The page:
On one of the quirkiest islands (well, archipelago) in the Mediterranean Sea, you’ll find a fascinating society that’s one of Europe‘s most densely populated, essentially founded during the mediaeval Crusades by a quasi-military Catholic religious order, the Knights of Malta; and where locals drive on the left and are basically bilingual in English and the native language – Europe’s only Semitic tongue, largely a hybrid of Arabic and Sicilian.
Furthermore, this singular country of just 316 square kilometres (122 sq. miles) and 445,000 people has been ruled and influenced over the course of its history by a motley parade of settlers, invaders, and colonisers dating back to the ancient Phoenicians and Romans, followed by the Arabs which so shaped its language, Sicilians (ditto), then colonising powers i ncluding Spain, France, and finally – until Maltese independence in 1964 – Great Britain, whose legacy includes English as a co-official language.
And so today, the architectural, historic, and cultural treasures bequeathed by a diverse history mix with dramatic scenery (including some sweet beaches) and Europe’s best diving, to offer visitors a magnificent Mediterranean morsel indeed. Here are five of the coolest things about Malta:
Flying into capital Valletta, you’ll be impressed by lots of contrasting scenery – the dramatic coastline, the city’s majestic architecture, and perhaps above all the shining azure sea surrounding it all; arriving by boat (this is also a popular cruise port), you’ll see the impressive city’s skyline (top) loom before you as you pull into its harbour. And once you’re here, exploring the coast in particular will have you snapping megabytes worth of photos at spots such as the beaches of Comino; the picturesque (albeit unpronounecably named) coastal town of Marsaxlokk; and the island of Gozo‘s famous Tieqa Żerqa (Azure Window, above), so impressive it was chosen as backdrop for a key scene in Game of Thrones.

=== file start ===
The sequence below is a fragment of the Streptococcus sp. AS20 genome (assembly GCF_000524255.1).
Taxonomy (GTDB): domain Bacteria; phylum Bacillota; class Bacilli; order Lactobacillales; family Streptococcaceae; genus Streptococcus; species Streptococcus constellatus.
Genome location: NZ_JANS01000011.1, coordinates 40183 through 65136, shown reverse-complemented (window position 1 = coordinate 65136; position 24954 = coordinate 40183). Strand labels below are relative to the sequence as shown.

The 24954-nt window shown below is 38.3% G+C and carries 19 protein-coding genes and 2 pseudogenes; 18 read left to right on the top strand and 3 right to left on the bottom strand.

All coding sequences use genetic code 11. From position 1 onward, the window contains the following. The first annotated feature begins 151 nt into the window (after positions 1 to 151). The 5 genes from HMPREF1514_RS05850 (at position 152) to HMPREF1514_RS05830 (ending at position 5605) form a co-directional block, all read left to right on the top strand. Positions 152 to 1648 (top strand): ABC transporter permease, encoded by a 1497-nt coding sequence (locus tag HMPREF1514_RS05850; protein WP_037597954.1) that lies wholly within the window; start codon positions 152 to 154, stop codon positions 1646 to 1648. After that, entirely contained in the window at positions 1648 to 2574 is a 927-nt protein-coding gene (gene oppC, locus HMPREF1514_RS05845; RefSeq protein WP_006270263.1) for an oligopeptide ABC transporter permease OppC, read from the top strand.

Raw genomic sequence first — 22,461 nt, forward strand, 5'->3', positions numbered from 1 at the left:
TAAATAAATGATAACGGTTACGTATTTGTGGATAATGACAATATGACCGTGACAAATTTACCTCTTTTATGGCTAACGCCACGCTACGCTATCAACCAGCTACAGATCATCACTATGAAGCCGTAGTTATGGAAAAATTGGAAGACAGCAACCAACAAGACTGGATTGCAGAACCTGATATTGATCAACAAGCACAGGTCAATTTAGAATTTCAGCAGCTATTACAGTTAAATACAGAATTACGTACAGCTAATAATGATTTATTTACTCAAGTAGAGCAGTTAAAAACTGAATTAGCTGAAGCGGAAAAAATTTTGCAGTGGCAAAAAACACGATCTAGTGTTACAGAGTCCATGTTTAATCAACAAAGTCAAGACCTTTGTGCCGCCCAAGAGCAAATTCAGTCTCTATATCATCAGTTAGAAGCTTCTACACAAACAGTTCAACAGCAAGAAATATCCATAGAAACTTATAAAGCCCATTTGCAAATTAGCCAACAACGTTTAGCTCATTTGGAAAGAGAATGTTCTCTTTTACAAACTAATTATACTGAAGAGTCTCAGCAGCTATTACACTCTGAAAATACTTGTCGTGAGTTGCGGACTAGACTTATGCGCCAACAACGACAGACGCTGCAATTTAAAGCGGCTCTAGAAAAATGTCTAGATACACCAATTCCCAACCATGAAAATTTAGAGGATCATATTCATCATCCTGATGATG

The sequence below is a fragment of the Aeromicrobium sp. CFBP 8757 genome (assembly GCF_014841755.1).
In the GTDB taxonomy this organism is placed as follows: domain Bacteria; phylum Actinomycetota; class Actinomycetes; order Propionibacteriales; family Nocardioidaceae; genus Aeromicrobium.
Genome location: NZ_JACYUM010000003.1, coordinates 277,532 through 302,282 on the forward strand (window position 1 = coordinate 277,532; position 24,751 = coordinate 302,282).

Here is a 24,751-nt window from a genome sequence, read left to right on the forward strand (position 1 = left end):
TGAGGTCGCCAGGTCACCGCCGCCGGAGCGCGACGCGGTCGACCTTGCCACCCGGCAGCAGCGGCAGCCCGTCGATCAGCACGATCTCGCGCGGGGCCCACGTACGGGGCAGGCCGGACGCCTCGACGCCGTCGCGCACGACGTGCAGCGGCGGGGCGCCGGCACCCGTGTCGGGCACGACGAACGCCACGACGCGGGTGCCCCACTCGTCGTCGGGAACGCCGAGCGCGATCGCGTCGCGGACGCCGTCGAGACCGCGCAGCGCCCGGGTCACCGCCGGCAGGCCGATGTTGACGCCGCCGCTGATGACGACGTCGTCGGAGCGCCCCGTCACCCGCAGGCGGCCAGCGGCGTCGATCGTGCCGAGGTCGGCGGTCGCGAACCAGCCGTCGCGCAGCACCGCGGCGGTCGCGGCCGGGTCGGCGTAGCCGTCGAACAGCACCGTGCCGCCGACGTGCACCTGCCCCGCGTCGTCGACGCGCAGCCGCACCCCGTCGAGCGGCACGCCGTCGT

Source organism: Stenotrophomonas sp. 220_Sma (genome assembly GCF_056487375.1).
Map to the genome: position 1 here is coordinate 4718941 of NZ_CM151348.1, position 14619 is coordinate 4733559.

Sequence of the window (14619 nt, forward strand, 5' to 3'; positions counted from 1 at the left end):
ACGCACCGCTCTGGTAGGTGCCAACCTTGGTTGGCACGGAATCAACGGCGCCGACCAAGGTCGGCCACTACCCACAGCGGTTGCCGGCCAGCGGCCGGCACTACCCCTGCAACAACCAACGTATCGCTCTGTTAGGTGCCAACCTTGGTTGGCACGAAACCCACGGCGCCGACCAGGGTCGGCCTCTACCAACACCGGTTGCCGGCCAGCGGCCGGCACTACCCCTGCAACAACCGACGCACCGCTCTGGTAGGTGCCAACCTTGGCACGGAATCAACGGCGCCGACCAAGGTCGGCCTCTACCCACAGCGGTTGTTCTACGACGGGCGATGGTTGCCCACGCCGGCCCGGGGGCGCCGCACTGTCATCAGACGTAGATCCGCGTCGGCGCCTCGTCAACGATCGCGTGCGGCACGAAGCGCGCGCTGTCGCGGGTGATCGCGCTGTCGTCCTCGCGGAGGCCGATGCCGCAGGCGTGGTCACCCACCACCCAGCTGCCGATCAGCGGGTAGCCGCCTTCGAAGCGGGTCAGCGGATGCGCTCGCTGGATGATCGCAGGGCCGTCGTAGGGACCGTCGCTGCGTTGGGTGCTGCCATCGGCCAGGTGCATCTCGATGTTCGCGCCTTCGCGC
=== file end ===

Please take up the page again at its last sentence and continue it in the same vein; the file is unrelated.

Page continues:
Despite its small size, this country can boast three UNESCO World Heritage Sites: the Hypogeum of Hal Saflieni (the world’s only known prehistoric temple, dating back to 3300 BC); several other megalithic temples billed as the world’s oldest freestanding manmade structures (at least 3600 BC, and perhaps even older); and the entirety of Valletta’s Old Town (much of it dating to the 16th century), which besides its marvelous architecture is also home to masterworks in several distinguished art museums as well as churches (the Co-Cathedral of St. John, for example, is home to one of Caravaggio‘s most important works, The Decapitation of St. John).
A tasty Mediterranean potpourri of Sicilian, Arab, and English influences, it involves a fair bit of grains such as barley and wheat (including pasta and pastries), honey, almonds, dates, as well as fish and meat dishes; cheese is also pretty big here, such as gbejna, small rounds of sheepsmilk or goat cheese (often served as an aperitif). Other key specialities include the national dish fenkata (rabbit in tomato sauce), timpana (stuffed pasta), and cannoli similar to Italian style.
Even for Europe, Malta is an unusually polyglot place – in addition to Maltese, most locals speak English, a majority also Italian, and a fair number French. Maltese is a fascinating language to hear – and although it’s too hard to pick up just casually, you can always learn several key phrases like “thank you” (grazzi), “good day” (il-ġurnata t-tajba), and “goodbye”(addiju). And by the way, interestingly, Malta has also become an important destination for those studying English, and there are many schools offering instruction at all levels.
So…Maltese, if you please!
More information: VisitMalta.com.